No, but annuities are often sold in misleading ways, and their purpose is almost always misunderstood by the people who buy them. Incredibly, I have found that many annuity salespeople don’t understand them either. As an advisor, I must often share the bad news about these annuity contracts with customers who often refuse to believe that they completely misunderstood the product they had purchased. While it is possible that annuities can be used in ways that are beneficial, few of them are ever sold that way.

The sparkly glitter of annuity contracts is the guaranteed income rider that entices most annuity buyers to purchase them.

A typical annuity contract allows a 65-year-old annuitant to start a guaranteed income for the remainder of their life at a typical 5% rate per year. Some annuity contracts will refer to this as an income stream or income for life. The annuity contract dodges legal ramifications by carefully avoiding statements saying that the 5% payments are interest on the account. However, they leave it to the client to incorrectly assume that this is an interest payment. The annuity buyer often mistakenly believes they are earning and getting paid out 5% interest on their annuity assets.

However, the 5% rate is not an interest payment. It is only a withdrawal rate. In actuality, the annuity owners are likely just getting back their own money. This is because as income payments are made, an equal amount is withdrawn from the cash value of the annuity.

Here’s an example. At age 65, Peter begins receiving guaranteed lifetime payouts from his annuity. If he lives to his actuary life expectancy of 85 years of age or another 20 years, then he receives 5% times 20 years, which equals 100% of his own cash value back. In this scenario, Peter receives no investment return other than the small gain he had received on his cash value. Only if Peter lives longer than expected and fully depletes his cash account will any money be paid out of the annuity company’s pocket.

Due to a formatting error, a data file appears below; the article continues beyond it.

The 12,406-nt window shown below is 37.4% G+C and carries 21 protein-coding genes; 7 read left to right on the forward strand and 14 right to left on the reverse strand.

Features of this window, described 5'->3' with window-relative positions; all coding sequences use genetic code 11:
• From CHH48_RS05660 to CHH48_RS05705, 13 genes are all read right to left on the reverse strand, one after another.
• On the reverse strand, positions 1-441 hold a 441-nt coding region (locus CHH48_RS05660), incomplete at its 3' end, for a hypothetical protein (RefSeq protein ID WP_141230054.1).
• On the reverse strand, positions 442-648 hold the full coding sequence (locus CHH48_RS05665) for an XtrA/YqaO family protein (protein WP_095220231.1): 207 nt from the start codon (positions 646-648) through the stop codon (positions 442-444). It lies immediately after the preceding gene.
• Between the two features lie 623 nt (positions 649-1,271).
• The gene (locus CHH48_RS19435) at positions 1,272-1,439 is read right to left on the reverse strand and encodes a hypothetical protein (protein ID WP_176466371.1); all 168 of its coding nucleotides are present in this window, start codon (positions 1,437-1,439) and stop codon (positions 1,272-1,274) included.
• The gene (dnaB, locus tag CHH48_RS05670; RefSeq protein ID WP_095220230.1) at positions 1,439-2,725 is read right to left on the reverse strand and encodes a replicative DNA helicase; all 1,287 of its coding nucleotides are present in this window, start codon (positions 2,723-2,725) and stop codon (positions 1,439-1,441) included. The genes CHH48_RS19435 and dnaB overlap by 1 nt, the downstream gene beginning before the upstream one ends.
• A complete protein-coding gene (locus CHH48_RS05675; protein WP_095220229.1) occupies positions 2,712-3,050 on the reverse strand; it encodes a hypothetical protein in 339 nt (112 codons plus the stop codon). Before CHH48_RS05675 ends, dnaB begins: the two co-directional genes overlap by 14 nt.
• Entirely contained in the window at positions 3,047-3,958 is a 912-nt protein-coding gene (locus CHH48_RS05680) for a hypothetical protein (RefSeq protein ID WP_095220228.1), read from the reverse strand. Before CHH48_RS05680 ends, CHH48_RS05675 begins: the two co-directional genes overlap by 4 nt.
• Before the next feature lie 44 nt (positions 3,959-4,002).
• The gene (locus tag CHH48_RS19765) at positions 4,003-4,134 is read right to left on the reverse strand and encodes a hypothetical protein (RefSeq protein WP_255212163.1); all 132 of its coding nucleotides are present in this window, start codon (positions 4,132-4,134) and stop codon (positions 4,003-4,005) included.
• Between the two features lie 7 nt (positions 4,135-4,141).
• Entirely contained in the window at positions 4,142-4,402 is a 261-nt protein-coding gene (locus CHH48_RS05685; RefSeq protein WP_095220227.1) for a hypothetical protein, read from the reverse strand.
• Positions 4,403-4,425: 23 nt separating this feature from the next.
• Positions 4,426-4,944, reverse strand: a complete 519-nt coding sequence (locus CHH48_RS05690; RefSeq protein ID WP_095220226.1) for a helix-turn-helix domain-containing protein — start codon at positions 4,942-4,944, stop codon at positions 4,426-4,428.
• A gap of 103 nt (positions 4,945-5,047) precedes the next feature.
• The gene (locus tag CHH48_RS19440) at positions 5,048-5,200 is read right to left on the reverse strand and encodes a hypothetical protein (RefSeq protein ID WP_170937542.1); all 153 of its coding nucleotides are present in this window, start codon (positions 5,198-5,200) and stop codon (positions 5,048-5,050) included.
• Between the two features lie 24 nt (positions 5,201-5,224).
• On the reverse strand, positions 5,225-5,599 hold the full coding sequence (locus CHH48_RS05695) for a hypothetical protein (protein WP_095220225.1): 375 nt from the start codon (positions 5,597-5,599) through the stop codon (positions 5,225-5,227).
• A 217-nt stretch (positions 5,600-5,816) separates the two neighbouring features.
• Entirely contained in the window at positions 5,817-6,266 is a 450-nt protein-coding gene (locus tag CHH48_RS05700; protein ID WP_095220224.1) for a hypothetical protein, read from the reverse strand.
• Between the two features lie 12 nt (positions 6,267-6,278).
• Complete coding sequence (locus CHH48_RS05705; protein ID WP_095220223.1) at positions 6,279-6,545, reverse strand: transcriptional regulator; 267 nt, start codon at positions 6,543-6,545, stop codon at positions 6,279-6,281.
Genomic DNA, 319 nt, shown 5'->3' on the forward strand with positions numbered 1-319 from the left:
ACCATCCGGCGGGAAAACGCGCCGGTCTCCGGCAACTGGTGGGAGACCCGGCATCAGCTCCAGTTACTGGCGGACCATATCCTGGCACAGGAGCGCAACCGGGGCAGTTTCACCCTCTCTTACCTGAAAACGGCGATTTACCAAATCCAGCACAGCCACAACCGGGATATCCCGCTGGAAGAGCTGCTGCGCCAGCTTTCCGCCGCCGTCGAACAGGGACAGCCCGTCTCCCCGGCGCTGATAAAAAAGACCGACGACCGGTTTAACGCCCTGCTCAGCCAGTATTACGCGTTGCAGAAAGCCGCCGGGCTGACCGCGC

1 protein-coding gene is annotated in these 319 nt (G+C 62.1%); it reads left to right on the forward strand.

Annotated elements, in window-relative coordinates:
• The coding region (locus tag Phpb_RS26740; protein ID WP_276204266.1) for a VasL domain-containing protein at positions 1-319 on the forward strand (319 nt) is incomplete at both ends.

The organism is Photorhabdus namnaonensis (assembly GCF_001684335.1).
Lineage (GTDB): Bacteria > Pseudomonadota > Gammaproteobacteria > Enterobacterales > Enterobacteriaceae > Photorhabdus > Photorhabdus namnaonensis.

The income guarantee is merely limiting the cash value withdrawal rate in exchange for the insurance company’s promise to continue providing cash in the unlikely event that the annuitant outlives the cash value. In that latter case, the company has earned investment returns on Peter’s money for over 20 years. Paying Peter for a few more years after his cash value depletes is no skin off their back! Unless he lives very, very long, which could happen.

Can you believe that annuity companies have the audacity to charge annuity owners a rider fee for a nearly worthless income guarantee? I guess if you charge something for nothing, it adds the appearance of value.

By the way, some annuity companies do not charge fees for an income guarantee. If you are convinced you need an annuity’s lifetime income guarantee, check out the companies with free income riders.

In another deception, annuity salespeople promote the withdrawal account or income guarantee account (or some other misleading account name) balance as growing at a guaranteed 6% rate (or whatever) per year, until you start taking income. However, one must understand this account is not real money that you can withdraw and spend in a lump sum. It is only an accounting number (an imaginary account) that determines what your guaranteed income stream will be, once you turn on that income. Don’t be misled into believing your investment is growing at this rate. This false assumption is likely what the insurance company is hoping you will believe. The deception is often fallen for.

Every year you wait to start income-for-life withdrawals, you are maybe actuarially 6% closer to your death. This means the annuity company has less risk of paying you for a longer period of time. Since they will be paying you for a shorter period of time (until your now closer death) the payout rate can be higher. What is actually growing is not your account but instead is your AGE which reduces the payout risk.

Most annuities are worded, designed, and sold in such a manner as to confuse the buyer. Few buyers understand what they have purchased, and in truth, many agents don’t fully understand what they are selling.

However, if annuities are sold correctly without the misleading features, and if they are purchased as a safe alternative to low-interest rate bank accounts and CD accounts, they can offer a very competitive investment return. But their lack of liquidity caused by surrender charges, taxes due when withdrawn, and possible early withdraw penalties (before age 59.5) could still be a problem.